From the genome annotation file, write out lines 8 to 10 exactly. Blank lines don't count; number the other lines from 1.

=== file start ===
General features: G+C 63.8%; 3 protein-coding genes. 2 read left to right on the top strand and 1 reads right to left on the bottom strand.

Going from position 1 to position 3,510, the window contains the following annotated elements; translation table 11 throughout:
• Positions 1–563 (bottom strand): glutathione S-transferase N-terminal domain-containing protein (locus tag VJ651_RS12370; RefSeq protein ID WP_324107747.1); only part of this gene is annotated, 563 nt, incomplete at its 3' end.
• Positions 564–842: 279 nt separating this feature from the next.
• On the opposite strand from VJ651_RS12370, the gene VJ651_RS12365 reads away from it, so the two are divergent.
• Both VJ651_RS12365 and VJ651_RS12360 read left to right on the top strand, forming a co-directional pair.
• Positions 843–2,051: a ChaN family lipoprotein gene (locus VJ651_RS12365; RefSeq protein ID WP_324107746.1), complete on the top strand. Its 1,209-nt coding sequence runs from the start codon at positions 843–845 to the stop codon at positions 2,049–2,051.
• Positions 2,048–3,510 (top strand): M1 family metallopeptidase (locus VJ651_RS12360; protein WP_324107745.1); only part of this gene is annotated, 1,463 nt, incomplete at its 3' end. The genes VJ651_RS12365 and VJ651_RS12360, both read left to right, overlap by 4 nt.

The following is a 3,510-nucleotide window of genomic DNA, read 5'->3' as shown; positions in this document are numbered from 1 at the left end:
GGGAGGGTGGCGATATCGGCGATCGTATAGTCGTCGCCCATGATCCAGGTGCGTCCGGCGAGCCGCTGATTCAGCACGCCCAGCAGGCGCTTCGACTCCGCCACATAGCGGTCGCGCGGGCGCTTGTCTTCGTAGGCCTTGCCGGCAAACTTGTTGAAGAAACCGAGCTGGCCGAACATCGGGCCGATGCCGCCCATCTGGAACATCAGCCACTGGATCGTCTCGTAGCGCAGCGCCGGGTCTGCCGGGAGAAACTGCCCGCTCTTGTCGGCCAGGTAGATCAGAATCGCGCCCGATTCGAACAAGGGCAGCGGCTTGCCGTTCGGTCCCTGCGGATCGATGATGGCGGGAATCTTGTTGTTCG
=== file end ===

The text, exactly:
• Positions 2,048–3,510 (top strand): M1 family metallopeptidase (locus VJ651_RS12360; protein WP_324107745.1); only part of this gene is annotated, 1,463 nt, incomplete at its 3' end. The genes VJ651_RS12365 and VJ651_RS12360, both read left to right, overlap by 4 nt.

The following is a 3,510-nucleotide window of genomic DNA, read 5'->3' as shown; positions in this document are numbered from 1 at the left end:
GGGAGGGTGGCGATATCGGCGATCGTATAGTCGTCGCCCATGATCCAGGTGCGTCCGGCGAGCCGCTGATTCAGCACGCCCAGCAGGCGCTTCGACTCCGCCACATAGCGGTCGCGCGGGCGCTTGTCTTCGTAGGCCTTGCCGGCAAACTTGTTGAAGAAACCGAGCTGGCCGAACATCGGGCCGATGCCGCCCATCTGGAACATCAGCCACTGGATCGTCTCGTAGCGCAGCGCCGGGTCTGCCGGGAGAAACTGCCCGCTCTTGTCGGCCAGGTAGATCAGAATCGCGCCCGATTCGAACAAGGGCAGCGGCTTGCCGTTCGGTCCCTGCGGATCGATGATGGCGGGAATCTTGTTGTTCG